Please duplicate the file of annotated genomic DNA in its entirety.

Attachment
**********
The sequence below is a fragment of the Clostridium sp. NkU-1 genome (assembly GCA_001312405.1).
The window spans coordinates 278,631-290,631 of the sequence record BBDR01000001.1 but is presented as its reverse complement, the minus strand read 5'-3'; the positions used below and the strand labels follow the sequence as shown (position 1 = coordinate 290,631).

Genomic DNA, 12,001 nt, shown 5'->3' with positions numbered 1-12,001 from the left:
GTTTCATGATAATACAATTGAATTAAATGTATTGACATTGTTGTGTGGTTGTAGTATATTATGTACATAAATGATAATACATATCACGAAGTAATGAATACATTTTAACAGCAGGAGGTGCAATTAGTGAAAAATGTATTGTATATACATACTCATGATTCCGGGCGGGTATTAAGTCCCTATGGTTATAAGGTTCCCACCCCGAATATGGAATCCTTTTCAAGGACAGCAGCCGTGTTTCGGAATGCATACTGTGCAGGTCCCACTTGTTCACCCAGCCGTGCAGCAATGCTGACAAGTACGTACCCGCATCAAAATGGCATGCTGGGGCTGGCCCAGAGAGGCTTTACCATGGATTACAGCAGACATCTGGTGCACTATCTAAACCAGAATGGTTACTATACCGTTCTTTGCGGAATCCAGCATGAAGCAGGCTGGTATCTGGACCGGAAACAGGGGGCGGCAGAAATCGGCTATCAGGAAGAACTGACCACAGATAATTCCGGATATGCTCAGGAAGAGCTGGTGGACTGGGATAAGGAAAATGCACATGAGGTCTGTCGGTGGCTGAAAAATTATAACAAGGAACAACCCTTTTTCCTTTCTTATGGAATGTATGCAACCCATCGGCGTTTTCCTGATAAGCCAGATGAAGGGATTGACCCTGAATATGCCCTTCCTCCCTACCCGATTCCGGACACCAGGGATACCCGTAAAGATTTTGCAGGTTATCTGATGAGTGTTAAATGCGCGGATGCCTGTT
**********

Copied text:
The sequence below is a fragment of the Clostridium sp. NkU-1 genome (assembly GCA_001312405.1).
The window spans coordinates 278,631-290,631 of the sequence record BBDR01000001.1 but is presented as its reverse complement, the minus strand read 5'-3'; the positions used below and the strand labels follow the sequence as shown (position 1 = coordinate 290,631).

Genomic DNA, 12,001 nt, shown 5'->3' with positions numbered 1-12,001 from the left:
GTTTCATGATAATACAATTGAATTAAATGTATTGACATTGTTGTGTGGTTGTAGTATATTATGTACATAAATGATAATACATATCACGAAGTAATGAATACATTTTAACAGCAGGAGGTGCAATTAGTGAAAAATGTATTGTATATACATACTCATGATTCCGGGCGGGTATTAAGTCCCTATGGTTATAAGGTTCCCACCCCGAATATGGAATCCTTTTCAAGGACAGCAGCCGTGTTTCGGAATGCATACTGTGCAGGTCCCACTTGTTCACCCAGCCGTGCAGCAATGCTGACAAGTACGTACCCGCATCAAAATGGCATGCTGGGGCTGGCCCAGAGAGGCTTTACCATGGATTACAGCAGACATCTGGTGCACTATCTAAACCAGAATGGTTACTATACCGTTCTTTGCGGAATCCAGCATGAAGCAGGCTGGTATCTGGACCGGAAACAGGGGGCGGCAGAAATCGGCTATCAGGAAGAACTGACCACAGATAATTCCGGATATGCTCAGGAAGAGCTGGTGGACTGGGATAAGGAAAATGCACATGAGGTCTGTCGGTGGCTGAAAAATTATAACAAGGAACAACCCTTTTTCCTTTCTTATGGAATGTATGCAACCCATCGGCGTTTTCCTGATAAGCCAGATGAAGGGATTGACCCTGAATATGCCCTTCCTCCCTACCCGATTCCGGACACCAGGGATACCCGTAAAGATTTTGCAGGTTATCTGATGAGTGTTAAATGCGCGGATGCCTGTT